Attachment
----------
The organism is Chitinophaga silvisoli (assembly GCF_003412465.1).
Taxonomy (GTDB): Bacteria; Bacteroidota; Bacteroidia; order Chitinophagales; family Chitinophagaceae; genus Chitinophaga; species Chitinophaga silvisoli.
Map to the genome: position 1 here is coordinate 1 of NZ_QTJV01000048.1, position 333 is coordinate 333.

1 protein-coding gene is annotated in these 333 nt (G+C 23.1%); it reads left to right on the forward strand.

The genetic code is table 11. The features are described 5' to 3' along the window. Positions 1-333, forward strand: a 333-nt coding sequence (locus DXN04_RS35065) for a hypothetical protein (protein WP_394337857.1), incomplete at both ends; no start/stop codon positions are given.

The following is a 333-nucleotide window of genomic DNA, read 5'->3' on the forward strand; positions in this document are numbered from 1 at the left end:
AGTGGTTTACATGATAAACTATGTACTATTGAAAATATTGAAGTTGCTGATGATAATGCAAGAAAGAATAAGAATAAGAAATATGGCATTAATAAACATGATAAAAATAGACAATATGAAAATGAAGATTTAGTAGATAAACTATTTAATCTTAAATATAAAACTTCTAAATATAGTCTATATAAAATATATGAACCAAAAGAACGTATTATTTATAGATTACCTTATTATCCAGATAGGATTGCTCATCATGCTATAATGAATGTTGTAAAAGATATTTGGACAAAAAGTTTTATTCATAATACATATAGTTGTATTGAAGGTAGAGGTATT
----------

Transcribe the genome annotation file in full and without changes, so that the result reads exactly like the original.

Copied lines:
The organism is Chitinophaga silvisoli (assembly GCF_003412465.1).
Taxonomy (GTDB): Bacteria; Bacteroidota; Bacteroidia; order Chitinophagales; family Chitinophagaceae; genus Chitinophaga; species Chitinophaga silvisoli.
Map to the genome: position 1 here is coordinate 1 of NZ_QTJV01000048.1, position 333 is coordinate 333.

1 protein-coding gene is annotated in these 333 nt (G+C 23.1%); it reads left to right on the forward strand.

The genetic code is table 11. The features are described 5' to 3' along the window. Positions 1-333, forward strand: a 333-nt coding sequence (locus DXN04_RS35065) for a hypothetical protein (protein WP_394337857.1), incomplete at both ends; no start/stop codon positions are given.

The following is a 333-nucleotide window of genomic DNA, read 5'->3' on the forward strand; positions in this document are numbered from 1 at the left end:
AGTGGTTTACATGATAAACTATGTACTATTGAAAATATTGAAGTTGCTGATGATAATGCAAGAAAGAATAAGAATAAGAAATATGGCATTAATAAACATGATAAAAATAGACAATATGAAAATGAAGATTTAGTAGATAAACTATTTAATCTTAAATATAAAACTTCTAAATATAGTCTATATAAAATATATGAACCAAAAGAACGTATTATTTATAGATTACCTTATTATCCAGATAGGATTGCTCATCATGCTATAATGAATGTTGTAAAAGATATTTGGACAAAAAGTTTTATTCATAATACATATAGTTGTATTGAAGGTAGAGGTATT